A living biological substitute for treatment of insulin-dependent diabetes has significant potential in providing a less invasive, more physiologic regulation of blood glucose levels than insulin injections. The critical technologies needed for such a substitute depend strongly on the type of cells used. With cells from another individual (allogeneic) or another species (xenogeneic), encapsulation in semipermeable barriers improves immune acceptance, as it inhibits passage of antibodies and excludes cytotoxic cells of the host. However, immune protection is not complete, and immune suppression may still be needed to prolong survival of the graft. Non-pancreatic cells from the same patient (autologous), targeted by gene transfer vectors or retrieved surgically and genetically engineered ex vivobefore being returned to the patient, may relax the immune acceptance problems but pose challenges regarding the amount and kinetics of insulin secretion in response to physiologic stimuli. Stem and progenitor cells constitute another promising cell source, however, their reproducible differentiation into pancreatic cells presents significant challenges.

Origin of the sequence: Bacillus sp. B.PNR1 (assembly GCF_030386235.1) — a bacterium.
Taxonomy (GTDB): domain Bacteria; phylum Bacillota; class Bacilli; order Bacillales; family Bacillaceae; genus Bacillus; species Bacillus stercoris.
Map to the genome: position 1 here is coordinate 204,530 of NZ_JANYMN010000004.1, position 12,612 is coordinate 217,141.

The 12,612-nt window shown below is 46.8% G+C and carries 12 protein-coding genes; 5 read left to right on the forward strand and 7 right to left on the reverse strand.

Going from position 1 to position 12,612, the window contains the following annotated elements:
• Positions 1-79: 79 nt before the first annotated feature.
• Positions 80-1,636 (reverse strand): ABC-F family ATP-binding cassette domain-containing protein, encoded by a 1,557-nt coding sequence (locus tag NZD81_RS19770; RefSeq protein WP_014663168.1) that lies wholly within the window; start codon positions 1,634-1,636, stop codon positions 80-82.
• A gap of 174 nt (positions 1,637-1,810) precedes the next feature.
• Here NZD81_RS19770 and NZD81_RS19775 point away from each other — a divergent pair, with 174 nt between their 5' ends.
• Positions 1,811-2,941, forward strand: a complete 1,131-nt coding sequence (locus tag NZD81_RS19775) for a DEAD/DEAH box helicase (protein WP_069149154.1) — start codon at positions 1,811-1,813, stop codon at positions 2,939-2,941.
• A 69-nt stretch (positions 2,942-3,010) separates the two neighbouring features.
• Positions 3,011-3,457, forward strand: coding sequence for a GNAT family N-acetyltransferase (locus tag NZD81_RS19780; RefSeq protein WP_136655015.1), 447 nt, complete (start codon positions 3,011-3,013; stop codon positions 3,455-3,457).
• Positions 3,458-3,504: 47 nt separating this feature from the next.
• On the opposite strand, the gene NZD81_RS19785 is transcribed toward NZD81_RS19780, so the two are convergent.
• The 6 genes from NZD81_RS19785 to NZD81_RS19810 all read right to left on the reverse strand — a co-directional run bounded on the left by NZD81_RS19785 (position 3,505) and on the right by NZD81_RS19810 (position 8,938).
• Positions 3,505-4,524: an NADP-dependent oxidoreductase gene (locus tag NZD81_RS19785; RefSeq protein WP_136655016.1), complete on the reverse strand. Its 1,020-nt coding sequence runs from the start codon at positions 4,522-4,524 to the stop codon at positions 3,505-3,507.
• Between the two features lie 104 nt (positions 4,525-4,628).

In our laboratory, we focus on encapsulated allo- and xenogeneic pancreatic cells and on non-pancreatic cells genetically engineered to secrete insulin in response to physiologic stimuli. With encapsulated cells, we are developing methods to improve immunoprotection by combining the semipermeable barrier with the local presentation and delivery of pro-survival and insulinotropic factors. Furthermore, we develop technologies for cryopreservation of encapsulated cells and for monitoring grafts in minimally invasive or non-invasive ways. Of particular importance is the use of 19F nuclear magnetic resonance spectroscopy to measure dissolved oxygen levels in vivo. One of our major findings is that the murine peritoneal environment, where encapsulated cells are commonly transplanted, is hypoxic and it becomes more hypoxic upon transplantation of islets or other insulin-secreting cells. With non-pancreatic cells, we genetically engineer hepatic and intestinal endocrine L cells for insulin secretion. These cells are potentially autologous, however, they pose challenges regarding the amount and kinetics of secreted insulin. Results from experiments involving transplantation of murine, insulin-secreting L cells in diabetic mice demonstrated that the graft had a significant positive effect on the glycemic regulation of the animals, however, it did not cure diabetes. The potential and challenges for developing clinical therapies based on these approaches will be discussed.